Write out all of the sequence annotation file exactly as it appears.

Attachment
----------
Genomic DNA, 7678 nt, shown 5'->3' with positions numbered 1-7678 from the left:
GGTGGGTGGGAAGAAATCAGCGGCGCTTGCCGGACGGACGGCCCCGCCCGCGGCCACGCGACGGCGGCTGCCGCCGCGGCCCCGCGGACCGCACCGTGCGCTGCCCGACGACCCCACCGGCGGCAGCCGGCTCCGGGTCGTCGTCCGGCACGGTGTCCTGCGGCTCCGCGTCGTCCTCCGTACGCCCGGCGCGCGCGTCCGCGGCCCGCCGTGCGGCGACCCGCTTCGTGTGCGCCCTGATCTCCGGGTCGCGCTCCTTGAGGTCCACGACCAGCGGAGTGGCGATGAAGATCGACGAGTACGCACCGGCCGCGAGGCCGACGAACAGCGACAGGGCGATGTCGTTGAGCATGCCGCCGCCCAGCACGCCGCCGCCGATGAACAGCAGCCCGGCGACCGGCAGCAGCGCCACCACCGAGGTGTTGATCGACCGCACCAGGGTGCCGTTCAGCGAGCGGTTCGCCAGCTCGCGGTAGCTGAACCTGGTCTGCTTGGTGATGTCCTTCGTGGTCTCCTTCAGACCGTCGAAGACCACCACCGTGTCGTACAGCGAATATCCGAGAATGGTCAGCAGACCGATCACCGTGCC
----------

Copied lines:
Genomic DNA, 7678 nt, shown 5'->3' with positions numbered 1-7678 from the left:
GGTGGGTGGGAAGAAATCAGCGGCGCTTGCCGGACGGACGGCCCCGCCCGCGGCCACGCGACGGCGGCTGCCGCCGCGGCCCCGCGGACCGCACCGTGCGCTGCCCGACGACCCCACCGGCGGCAGCCGGCTCCGGGTCGTCGTCCGGCACGGTGTCCTGCGGCTCCGCGTCGTCCTCCGTACGCCCGGCGCGCGCGTCCGCGGCCCGCCGTGCGGCGACCCGCTTCGTGTGCGCCCTGATCTCCGGGTCGCGCTCCTTGAGGTCCACGACCAGCGGAGTGGCGATGAAGATCGACGAGTACGCACCGGCCGCGAGGCCGACGAACAGCGACAGGGCGATGTCGTTGAGCATGCCGCCGCCCAGCACGCCGCCGCCGATGAACAGCAGCCCGGCGACCGGCAGCAGCGCCACCACCGAGGTGTTGATCGACCGCACCAGGGTGCCGTTCAGCGAGCGGTTCGCCAGCTCGCGGTAGCTGAACCTGGTCTGCTTGGTGATGTCCTTCGTGGTCTCCTTCAGACCGTCGAAGACCACCACCGTGTCGTACAGCGAATATCCGAGAATGGTCAGCAGACCGATCACCGTGCC